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Oral contraceptive use and bone density in adolescent and young adult women.
Published Web Locationhttp://10.0.3.248/j.contraception.2009.07.001
No data is associated with this publication.
BackgroundMost of the millions of oral contraceptive (OC) users are under 30 years of age and in the critical period for bone mass accrual.
Study designThis cross-sectional study of 606 women aged 14-30 years examined both OC duration and estrogen dose and their association with bone mineral density (BMD) at the hip, spine, and whole body (dual-energy X-ray absorptiometry).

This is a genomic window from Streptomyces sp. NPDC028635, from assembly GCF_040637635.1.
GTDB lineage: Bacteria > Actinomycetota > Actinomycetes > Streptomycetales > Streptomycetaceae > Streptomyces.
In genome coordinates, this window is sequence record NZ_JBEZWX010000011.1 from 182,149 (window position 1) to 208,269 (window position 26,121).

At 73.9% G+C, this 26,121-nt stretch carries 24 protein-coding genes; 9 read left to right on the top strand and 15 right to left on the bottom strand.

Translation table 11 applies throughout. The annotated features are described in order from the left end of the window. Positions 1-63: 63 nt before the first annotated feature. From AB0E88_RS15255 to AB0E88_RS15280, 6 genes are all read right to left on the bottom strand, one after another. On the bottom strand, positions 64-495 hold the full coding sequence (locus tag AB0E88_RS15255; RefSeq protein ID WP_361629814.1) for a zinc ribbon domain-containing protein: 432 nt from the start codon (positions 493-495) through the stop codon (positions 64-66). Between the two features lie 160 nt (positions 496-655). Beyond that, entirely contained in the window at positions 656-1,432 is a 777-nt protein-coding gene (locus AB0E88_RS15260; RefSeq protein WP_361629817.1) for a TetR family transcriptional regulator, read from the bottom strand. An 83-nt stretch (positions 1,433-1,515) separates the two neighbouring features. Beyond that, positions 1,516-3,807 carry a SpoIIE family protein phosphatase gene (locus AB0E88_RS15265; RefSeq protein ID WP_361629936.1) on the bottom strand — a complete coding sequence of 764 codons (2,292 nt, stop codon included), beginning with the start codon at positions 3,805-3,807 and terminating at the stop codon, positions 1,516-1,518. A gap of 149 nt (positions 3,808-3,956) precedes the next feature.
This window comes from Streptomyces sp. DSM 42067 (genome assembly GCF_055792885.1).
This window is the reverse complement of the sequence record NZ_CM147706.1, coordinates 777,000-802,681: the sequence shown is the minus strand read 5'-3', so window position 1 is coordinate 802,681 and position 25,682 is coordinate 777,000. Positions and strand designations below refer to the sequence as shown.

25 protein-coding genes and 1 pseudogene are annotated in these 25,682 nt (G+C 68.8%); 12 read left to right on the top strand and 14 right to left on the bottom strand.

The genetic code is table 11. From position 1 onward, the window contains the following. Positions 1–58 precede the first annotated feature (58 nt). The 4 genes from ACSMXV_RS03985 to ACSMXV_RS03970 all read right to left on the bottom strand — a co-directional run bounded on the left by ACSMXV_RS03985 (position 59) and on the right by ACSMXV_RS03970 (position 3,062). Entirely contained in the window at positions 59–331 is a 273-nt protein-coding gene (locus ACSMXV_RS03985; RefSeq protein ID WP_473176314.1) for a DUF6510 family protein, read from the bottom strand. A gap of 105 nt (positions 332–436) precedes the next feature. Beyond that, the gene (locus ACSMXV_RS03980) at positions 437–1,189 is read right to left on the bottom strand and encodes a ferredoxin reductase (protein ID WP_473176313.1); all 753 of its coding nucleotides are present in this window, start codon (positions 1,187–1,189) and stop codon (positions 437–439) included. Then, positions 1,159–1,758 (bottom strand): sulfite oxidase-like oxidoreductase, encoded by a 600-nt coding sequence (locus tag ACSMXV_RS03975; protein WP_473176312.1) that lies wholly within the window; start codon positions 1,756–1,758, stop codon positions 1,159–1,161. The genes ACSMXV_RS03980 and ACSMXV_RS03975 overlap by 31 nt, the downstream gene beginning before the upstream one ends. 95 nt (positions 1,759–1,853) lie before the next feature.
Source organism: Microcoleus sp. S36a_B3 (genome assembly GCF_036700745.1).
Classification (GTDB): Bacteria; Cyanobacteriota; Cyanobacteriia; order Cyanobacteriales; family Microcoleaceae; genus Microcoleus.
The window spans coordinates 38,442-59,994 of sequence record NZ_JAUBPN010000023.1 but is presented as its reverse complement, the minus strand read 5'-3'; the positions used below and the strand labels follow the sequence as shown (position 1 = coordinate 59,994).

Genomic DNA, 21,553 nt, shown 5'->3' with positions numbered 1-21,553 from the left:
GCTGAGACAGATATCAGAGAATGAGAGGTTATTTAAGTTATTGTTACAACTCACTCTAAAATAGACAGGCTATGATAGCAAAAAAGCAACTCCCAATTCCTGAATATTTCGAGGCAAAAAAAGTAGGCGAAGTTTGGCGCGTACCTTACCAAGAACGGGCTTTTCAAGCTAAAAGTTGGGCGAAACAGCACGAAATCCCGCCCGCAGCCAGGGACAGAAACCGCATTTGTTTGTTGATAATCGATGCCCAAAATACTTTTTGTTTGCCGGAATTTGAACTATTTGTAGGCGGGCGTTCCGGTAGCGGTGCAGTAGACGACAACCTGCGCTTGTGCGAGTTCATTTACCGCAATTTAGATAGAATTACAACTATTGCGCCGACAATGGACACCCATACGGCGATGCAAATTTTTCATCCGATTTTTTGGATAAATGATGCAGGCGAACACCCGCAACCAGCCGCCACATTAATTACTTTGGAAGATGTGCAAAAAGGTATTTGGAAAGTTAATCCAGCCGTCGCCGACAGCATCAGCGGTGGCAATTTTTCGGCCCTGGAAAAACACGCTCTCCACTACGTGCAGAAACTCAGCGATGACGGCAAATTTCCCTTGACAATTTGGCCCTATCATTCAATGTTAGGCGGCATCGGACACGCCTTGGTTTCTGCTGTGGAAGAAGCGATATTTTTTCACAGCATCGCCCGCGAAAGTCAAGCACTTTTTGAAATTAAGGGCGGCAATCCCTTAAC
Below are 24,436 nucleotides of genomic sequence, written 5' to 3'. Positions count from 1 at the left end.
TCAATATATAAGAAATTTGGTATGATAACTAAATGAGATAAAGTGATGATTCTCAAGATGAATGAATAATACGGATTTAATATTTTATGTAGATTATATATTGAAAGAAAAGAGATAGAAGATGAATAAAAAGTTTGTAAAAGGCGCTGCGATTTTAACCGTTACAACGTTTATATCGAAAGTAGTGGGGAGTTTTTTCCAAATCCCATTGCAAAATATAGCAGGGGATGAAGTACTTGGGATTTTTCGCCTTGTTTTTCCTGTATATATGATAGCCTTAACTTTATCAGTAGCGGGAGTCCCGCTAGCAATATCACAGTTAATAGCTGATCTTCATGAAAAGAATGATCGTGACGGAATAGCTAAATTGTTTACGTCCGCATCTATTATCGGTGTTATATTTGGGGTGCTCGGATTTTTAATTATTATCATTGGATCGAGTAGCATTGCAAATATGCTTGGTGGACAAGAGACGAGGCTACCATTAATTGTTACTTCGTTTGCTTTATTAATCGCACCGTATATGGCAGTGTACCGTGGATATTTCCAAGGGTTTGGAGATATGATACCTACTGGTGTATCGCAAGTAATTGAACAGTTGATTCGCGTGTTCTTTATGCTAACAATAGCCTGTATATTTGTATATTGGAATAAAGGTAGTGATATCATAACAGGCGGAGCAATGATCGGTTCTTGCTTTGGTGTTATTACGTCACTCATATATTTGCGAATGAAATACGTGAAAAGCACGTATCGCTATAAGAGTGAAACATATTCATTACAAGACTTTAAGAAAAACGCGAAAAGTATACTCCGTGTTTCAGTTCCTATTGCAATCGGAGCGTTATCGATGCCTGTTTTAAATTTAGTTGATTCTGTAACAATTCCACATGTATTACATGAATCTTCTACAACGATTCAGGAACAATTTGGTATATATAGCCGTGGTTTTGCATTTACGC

ResultsOf 389 OC users and 217 nonusers enrolled, 50% were adolescents (14-18 years). Of OC users, 38% used "low-dose" OCs [<30 mcg ethinyl estradiol (EE)]. In adolescents, mean BMD differed by neither OC duration nor EE dose. However, 19- to 30-year-old women's mean BMD was lower with longer OC use for spine and whole body (p=.004 and p=.02, respectively) and lowest for >12 months of low-dose OCs for the hip, spine and whole body (p=.02, .003 and .002, respectively).
ConclusionsProlonged use of today's OCs, particularly <30 mcg EE, may adversely impact young adult women's bone density while using these agents.
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